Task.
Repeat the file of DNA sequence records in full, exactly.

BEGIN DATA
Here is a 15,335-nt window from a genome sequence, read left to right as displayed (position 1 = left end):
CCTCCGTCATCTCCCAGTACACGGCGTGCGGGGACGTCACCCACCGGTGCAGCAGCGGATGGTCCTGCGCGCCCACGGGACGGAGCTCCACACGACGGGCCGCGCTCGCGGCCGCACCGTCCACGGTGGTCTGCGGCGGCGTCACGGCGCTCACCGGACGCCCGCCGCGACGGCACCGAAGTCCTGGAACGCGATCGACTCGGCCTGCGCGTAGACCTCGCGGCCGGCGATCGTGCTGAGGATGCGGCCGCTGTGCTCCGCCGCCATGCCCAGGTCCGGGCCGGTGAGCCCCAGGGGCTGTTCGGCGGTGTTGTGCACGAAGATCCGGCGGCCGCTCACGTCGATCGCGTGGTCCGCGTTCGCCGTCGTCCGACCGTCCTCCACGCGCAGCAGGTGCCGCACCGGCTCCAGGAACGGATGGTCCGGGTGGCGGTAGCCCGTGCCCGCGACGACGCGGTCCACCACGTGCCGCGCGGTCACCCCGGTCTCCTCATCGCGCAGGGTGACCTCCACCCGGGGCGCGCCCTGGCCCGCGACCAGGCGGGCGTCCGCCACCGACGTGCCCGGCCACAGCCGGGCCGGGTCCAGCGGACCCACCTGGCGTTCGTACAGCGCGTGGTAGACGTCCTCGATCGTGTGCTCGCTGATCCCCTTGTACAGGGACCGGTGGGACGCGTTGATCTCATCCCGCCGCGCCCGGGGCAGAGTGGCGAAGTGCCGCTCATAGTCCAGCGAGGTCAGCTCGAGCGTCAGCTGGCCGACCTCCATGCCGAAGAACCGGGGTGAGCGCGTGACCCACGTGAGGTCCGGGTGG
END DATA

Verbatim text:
Here is a 15,335-nt window from a genome sequence, read left to right as displayed (position 1 = left end):
CCTCCGTCATCTCCCAGTACACGGCGTGCGGGGACGTCACCCACCGGTGCAGCAGCGGATGGTCCTGCGCGCCCACGGGACGGAGCTCCACACGACGGGCCGCGCTCGCGGCCGCACCGTCCACGGTGGTCTGCGGCGGCGTCACGGCGCTCACCGGACGCCCGCCGCGACGGCACCGAAGTCCTGGAACGCGATCGACTCGGCCTGCGCGTAGACCTCGCGGCCGGCGATCGTGCTGAGGATGCGGCCGCTGTGCTCCGCCGCCATGCCCAGGTCCGGGCCGGTGAGCCCCAGGGGCTGTTCGGCGGTGTTGTGCACGAAGATCCGGCGGCCGCTCACGTCGATCGCGTGGTCCGCGTTCGCCGTCGTCCGACCGTCCTCCACGCGCAGCAGGTGCCGCACCGGCTCCAGGAACGGATGGTCCGGGTGGCGGTAGCCCGTGCCCGCGACGACGCGGTCCACCACGTGCCGCGCGGTCACCCCGGTCTCCTCATCGCGCAGGGTGACCTCCACCCGGGGCGCGCCCTGGCCCGCGACCAGGCGGGCGTCCGCCACCGACGTGCCCGGCCACAGCCGGGCCGGGTCCAGCGGACCCACCTGGCGTTCGTACAGCGCGTGGTAGACGTCCTCGATCGTGTGCTCGCTGATCCCCTTGTACAGGGACCGGTGGGACGCGTTGATCTCATCCCGCCGCGCCCGGGGCAGAGTGGCGAAGTGCCGCTCATAGTCCAGCGAGGTCAGCTCGAGCGTCAGCTGGCCGACCTCCATGCCGAAGAACCGGGGTGAGCGCGTGACCCACGTGAGGTCCGGGTGG